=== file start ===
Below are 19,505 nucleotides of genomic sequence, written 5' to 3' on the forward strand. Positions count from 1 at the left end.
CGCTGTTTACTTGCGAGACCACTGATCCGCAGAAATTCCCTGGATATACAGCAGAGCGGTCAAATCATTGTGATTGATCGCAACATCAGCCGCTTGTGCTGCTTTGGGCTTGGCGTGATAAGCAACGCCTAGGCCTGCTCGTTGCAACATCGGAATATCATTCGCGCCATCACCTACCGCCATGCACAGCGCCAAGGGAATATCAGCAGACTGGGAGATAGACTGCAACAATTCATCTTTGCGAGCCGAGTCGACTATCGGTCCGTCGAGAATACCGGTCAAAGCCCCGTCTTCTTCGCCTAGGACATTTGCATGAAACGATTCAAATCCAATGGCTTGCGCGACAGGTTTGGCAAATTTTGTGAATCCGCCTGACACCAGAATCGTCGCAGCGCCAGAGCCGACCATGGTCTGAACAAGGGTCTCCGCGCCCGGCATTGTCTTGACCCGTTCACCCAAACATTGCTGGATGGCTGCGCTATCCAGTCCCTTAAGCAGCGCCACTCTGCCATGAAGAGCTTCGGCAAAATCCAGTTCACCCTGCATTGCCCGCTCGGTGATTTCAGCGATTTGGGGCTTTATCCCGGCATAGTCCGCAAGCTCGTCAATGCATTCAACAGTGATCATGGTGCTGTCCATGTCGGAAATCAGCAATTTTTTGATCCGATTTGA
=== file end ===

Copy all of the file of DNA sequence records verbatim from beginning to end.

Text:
Below are 19,505 nucleotides of genomic sequence, written 5' to 3' on the forward strand. Positions count from 1 at the left end.
CGCTGTTTACTTGCGAGACCACTGATCCGCAGAAATTCCCTGGATATACAGCAGAGCGGTCAAATCATTGTGATTGATCGCAACATCAGCCGCTTGTGCTGCTTTGGGCTTGGCGTGATAAGCAACGCCTAGGCCTGCTCGTTGCAACATCGGAATATCATTCGCGCCATCACCTACCGCCATGCACAGCGCCAAGGGAATATCAGCAGACTGGGAGATAGACTGCAACAATTCATCTTTGCGAGCCGAGTCGACTATCGGTCCGTCGAGAATACCGGTCAAAGCCCCGTCTTCTTCGCCTAGGACATTTGCATGAAACGATTCAAATCCAATGGCTTGCGCGACAGGTTTGGCAAATTTTGTGAATCCGCCTGACACCAGAATCGTCGCAGCGCCAGAGCCGACCATGGTCTGAACAAGGGTCTCCGCGCCCGGCATTGTCTTGACCCGTTCACCCAAACATTGCTGGATGGCTGCGCTATCCAGTCCCTTAAGCAGCGCCACTCTGCCATGAAGAGCTTCGGCAAAATCCAGTTCACCCTGCATTGCCCGCTCGGTGATTTCAGCGATTTGGGGCTTTATCCCGGCATAGTCCGCAAGCTCGTCAATGCATTCAACAGTGATCATGGTGCTGTCCATGTCGGAAATCAGCAATTTTTTGATCCGATTTGA